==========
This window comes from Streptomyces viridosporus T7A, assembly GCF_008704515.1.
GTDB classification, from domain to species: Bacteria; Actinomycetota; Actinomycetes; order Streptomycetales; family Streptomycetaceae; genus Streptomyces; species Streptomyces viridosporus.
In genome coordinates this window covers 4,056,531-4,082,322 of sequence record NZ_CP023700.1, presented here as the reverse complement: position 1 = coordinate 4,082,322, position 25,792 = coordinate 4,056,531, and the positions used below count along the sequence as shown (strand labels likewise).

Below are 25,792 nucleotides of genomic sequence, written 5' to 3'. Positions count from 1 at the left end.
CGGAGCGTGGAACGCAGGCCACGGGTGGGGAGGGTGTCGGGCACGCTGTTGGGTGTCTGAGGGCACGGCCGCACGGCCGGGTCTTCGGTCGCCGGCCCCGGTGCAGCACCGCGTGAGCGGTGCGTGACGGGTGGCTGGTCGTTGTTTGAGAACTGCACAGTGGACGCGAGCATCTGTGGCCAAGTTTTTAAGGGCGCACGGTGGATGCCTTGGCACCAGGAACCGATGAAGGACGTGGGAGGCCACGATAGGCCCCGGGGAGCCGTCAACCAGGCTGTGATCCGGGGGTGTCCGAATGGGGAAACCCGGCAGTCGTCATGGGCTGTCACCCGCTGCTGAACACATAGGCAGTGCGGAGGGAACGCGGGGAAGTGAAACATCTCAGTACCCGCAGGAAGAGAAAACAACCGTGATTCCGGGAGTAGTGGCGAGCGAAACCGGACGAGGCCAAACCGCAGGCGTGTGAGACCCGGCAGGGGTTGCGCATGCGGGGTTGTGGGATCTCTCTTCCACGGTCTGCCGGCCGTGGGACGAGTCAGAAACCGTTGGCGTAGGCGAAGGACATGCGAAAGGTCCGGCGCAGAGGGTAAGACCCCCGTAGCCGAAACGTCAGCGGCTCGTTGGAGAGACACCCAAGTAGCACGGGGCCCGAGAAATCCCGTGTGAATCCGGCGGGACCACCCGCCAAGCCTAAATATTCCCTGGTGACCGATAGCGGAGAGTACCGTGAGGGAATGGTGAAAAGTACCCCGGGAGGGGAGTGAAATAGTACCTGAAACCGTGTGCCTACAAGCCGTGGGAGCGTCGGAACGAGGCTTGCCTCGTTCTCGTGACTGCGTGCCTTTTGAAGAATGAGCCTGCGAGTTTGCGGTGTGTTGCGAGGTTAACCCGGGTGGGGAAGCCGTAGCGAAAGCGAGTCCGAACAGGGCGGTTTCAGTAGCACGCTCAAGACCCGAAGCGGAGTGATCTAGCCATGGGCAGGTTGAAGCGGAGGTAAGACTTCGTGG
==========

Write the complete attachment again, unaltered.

This window comes from Streptomyces viridosporus T7A, assembly GCF_008704515.1.
GTDB classification, from domain to species: Bacteria; Actinomycetota; Actinomycetes; order Streptomycetales; family Streptomycetaceae; genus Streptomyces; species Streptomyces viridosporus.
In genome coordinates this window covers 4,056,531-4,082,322 of sequence record NZ_CP023700.1, presented here as the reverse complement: position 1 = coordinate 4,082,322, position 25,792 = coordinate 4,056,531, and the positions used below count along the sequence as shown (strand labels likewise).

Below are 25,792 nucleotides of genomic sequence, written 5' to 3'. Positions count from 1 at the left end.
CGGAGCGTGGAACGCAGGCCACGGGTGGGGAGGGTGTCGGGCACGCTGTTGGGTGTCTGAGGGCACGGCCGCACGGCCGGGTCTTCGGTCGCCGGCCCCGGTGCAGCACCGCGTGAGCGGTGCGTGACGGGTGGCTGGTCGTTGTTTGAGAACTGCACAGTGGACGCGAGCATCTGTGGCCAAGTTTTTAAGGGCGCACGGTGGATGCCTTGGCACCAGGAACCGATGAAGGACGTGGGAGGCCACGATAGGCCCCGGGGAGCCGTCAACCAGGCTGTGATCCGGGGGTGTCCGAATGGGGAAACCCGGCAGTCGTCATGGGCTGTCACCCGCTGCTGAACACATAGGCAGTGCGGAGGGAACGCGGGGAAGTGAAACATCTCAGTACCCGCAGGAAGAGAAAACAACCGTGATTCCGGGAGTAGTGGCGAGCGAAACCGGACGAGGCCAAACCGCAGGCGTGTGAGACCCGGCAGGGGTTGCGCATGCGGGGTTGTGGGATCTCTCTTCCACGGTCTGCCGGCCGTGGGACGAGTCAGAAACCGTTGGCGTAGGCGAAGGACATGCGAAAGGTCCGGCGCAGAGGGTAAGACCCCCGTAGCCGAAACGTCAGCGGCTCGTTGGAGAGACACCCAAGTAGCACGGGGCCCGAGAAATCCCGTGTGAATCCGGCGGGACCACCCGCCAAGCCTAAATATTCCCTGGTGACCGATAGCGGAGAGTACCGTGAGGGAATGGTGAAAAGTACCCCGGGAGGGGAGTGAAATAGTACCTGAAACCGTGTGCCTACAAGCCGTGGGAGCGTCGGAACGAGGCTTGCCTCGTTCTCGTGACTGCGTGCCTTTTGAAGAATGAGCCTGCGAGTTTGCGGTGTGTTGCGAGGTTAACCCGGGTGGGGAAGCCGTAGCGAAAGCGAGTCCGAACAGGGCGGTTTCAGTAGCACGCTCAAGACCCGAAGCGGAGTGATCTAGCCATGGGCAGGTTGAAGCGGAGGTAAGACTTCGTGG